- Quanto frequenti sono gli autobus? – How frequent are the buses?
- Quando c’è l’ultimo autobus? – When is the last bus?
- Ho perso l’ultimo autobus? – Have I missed the last bus?
- Ci sono posti liberi? – Are there any free seats?
- Questo posto è occupato. – This seat is taken.
- Qual è la prossima fermata? – What is the next stop?
If the public transport network of Sardinia doesn’t seem viable for you. Then you should look at renting a car. You can read my guide to renting a car here.
Navigating Sardinia: 10 Insider Tips for Using Public Transport
When it comes to exploring the captivating island of Sardinia, public transport can be a reliable and cost-effective way to get around. Whether you’re a seasoned traveler or a first-timer, here are 10 valuable insights to help you make the most of Sardinia’s public transportation system.
1. Diverse Options, Seamless Connections:
Sardinia offers a mix of transportation options, including buses, trains, and ferries. The key is to plan your routes in advance to ensure smooth connections between different modes of transport.
2. Buses: The Island’s Lifeline:
Buses are the backbone of Sardinia’s public transport network. They connect cities, towns, and even the most remote villages. Keep an eye on schedules, as they might vary based on the route and the time of year.
3. Trains for Scenic Journeys:
Sardinia’s rail network might not be extensive, but it offers scenic routes that showcase the island’s beauty. Trains are a fantastic way to enjoy the picturesque landscapes while traveling between major cities.
4. Pre-Book Tickets for Peace of Mind:
If you’re planning to explore multiple destinations, consider pre-booking tickets online or at station kiosks. This not only saves time but also ensures you have a seat, especially during peak seasons.
5. Cash vs. Cards: Be Prepared:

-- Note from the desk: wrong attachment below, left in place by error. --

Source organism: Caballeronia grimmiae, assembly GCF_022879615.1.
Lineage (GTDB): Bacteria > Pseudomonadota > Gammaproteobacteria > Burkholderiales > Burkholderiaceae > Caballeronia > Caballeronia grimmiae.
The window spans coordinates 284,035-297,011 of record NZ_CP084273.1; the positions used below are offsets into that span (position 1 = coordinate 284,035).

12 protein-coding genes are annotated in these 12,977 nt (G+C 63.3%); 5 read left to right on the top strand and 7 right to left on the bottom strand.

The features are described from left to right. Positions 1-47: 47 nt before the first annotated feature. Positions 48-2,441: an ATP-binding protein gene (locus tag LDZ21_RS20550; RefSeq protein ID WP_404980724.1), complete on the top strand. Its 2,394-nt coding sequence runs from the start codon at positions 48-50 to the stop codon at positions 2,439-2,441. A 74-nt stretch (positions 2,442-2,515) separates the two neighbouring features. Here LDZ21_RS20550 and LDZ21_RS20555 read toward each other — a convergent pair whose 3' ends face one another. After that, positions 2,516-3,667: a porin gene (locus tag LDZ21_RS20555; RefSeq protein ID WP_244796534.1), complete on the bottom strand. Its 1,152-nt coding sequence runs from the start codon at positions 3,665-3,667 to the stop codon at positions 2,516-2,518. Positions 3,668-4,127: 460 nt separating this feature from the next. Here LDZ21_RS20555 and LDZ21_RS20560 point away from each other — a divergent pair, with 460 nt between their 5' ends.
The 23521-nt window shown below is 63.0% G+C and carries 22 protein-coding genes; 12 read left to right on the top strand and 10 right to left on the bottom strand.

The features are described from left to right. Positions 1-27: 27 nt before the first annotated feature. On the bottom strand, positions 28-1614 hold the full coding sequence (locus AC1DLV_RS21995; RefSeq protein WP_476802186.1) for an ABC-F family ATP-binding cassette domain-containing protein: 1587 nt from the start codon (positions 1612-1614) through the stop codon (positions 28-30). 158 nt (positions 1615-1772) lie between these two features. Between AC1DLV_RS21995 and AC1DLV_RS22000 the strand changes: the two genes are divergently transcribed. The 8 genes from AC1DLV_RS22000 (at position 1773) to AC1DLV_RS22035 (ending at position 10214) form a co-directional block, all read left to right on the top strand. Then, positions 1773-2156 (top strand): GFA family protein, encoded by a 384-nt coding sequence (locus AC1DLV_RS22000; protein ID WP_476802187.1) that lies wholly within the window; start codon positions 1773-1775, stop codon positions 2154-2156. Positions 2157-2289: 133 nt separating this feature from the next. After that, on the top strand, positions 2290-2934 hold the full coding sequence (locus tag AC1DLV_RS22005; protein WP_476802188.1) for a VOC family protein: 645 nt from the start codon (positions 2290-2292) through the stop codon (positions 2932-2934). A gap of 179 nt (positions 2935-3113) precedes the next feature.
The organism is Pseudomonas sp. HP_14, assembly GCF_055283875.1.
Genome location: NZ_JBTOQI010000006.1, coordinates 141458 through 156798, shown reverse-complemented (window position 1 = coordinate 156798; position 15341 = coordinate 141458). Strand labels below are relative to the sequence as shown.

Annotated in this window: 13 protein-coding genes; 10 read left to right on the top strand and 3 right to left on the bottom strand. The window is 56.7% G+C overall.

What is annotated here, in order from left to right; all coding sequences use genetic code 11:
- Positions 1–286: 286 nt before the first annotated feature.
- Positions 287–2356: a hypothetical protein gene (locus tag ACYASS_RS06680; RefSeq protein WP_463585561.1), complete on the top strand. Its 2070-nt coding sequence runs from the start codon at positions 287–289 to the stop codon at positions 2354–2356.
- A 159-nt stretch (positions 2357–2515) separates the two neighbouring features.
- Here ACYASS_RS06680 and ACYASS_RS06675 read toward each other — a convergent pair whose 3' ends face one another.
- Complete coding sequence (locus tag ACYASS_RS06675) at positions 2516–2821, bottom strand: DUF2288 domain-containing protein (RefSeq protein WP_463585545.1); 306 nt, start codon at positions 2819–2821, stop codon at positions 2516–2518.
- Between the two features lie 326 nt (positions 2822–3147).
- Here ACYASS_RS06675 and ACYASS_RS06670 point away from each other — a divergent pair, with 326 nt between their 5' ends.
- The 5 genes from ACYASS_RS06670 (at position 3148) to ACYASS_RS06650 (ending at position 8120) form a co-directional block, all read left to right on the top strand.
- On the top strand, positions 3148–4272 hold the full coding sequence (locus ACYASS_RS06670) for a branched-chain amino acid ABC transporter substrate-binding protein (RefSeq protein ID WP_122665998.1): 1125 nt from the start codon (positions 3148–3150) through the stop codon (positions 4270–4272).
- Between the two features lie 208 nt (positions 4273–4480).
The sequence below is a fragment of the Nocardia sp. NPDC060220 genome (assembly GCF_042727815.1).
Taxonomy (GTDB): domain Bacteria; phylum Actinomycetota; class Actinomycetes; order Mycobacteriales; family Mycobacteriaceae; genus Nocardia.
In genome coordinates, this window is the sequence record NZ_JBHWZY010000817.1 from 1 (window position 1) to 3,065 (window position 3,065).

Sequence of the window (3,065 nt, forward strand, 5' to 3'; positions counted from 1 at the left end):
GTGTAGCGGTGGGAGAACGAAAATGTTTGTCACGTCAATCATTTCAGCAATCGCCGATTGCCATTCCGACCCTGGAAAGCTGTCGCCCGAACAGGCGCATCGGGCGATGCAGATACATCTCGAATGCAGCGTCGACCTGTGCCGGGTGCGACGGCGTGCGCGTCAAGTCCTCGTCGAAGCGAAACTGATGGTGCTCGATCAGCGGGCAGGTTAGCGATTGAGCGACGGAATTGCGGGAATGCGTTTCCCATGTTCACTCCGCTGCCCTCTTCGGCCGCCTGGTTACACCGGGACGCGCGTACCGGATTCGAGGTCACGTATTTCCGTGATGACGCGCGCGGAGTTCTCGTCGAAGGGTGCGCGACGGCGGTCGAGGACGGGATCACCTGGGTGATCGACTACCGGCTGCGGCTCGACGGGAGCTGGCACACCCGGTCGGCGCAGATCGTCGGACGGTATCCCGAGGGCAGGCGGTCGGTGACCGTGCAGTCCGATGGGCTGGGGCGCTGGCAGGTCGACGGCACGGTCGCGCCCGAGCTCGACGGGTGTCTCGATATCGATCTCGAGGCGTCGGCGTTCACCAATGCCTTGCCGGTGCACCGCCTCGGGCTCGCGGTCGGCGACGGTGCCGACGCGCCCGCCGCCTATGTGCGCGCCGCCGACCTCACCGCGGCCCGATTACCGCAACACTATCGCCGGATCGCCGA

While larger towns and cities generally accept credit and debit cards, it’s a good idea to carry some cash for smaller businesses and rural areas where card payments might not be as common.
6. Respect the Siesta: Afternoon Breaks:
Sardinians value their siesta time, and you might find some shops and transport services closed during the afternoon hours. Plan your travel accordingly to avoid any inconvenience.
7. Language Matters:
While many locals speak Italian, some areas might have their own dialects. Learning a few basic Italian phrases can go a long way in making your interactions smoother.
8. Summer Rush: Plan Ahead:
During the summer months, Sardinia attracts a surge of tourists. Public transport services can get busier, so plan your journeys in advance and consider booking tickets early.
9. Ferries: Island Hopping Adventures:
If you’re looking to explore Sardinia’s enchanting neighboring islands, ferries are your go-to option. From bustling cities to secluded paradises, ferries provide a gateway to diverse experiences.
10. Embrace the Local Pace:
Public transport in Sardinia operates at a relaxed pace, aligning with the island’s laid-back lifestyle. Embrace this leisurely rhythm, and you’ll discover a more authentic side of Sardinia.
As you traverse Sardinia’s charming landscapes and vibrant towns using its public transport system, these tips will help you navigate with ease and make the most of your island adventure. From buses to ferries, each journey offers a chance to immerse yourself in the island’s unique charm.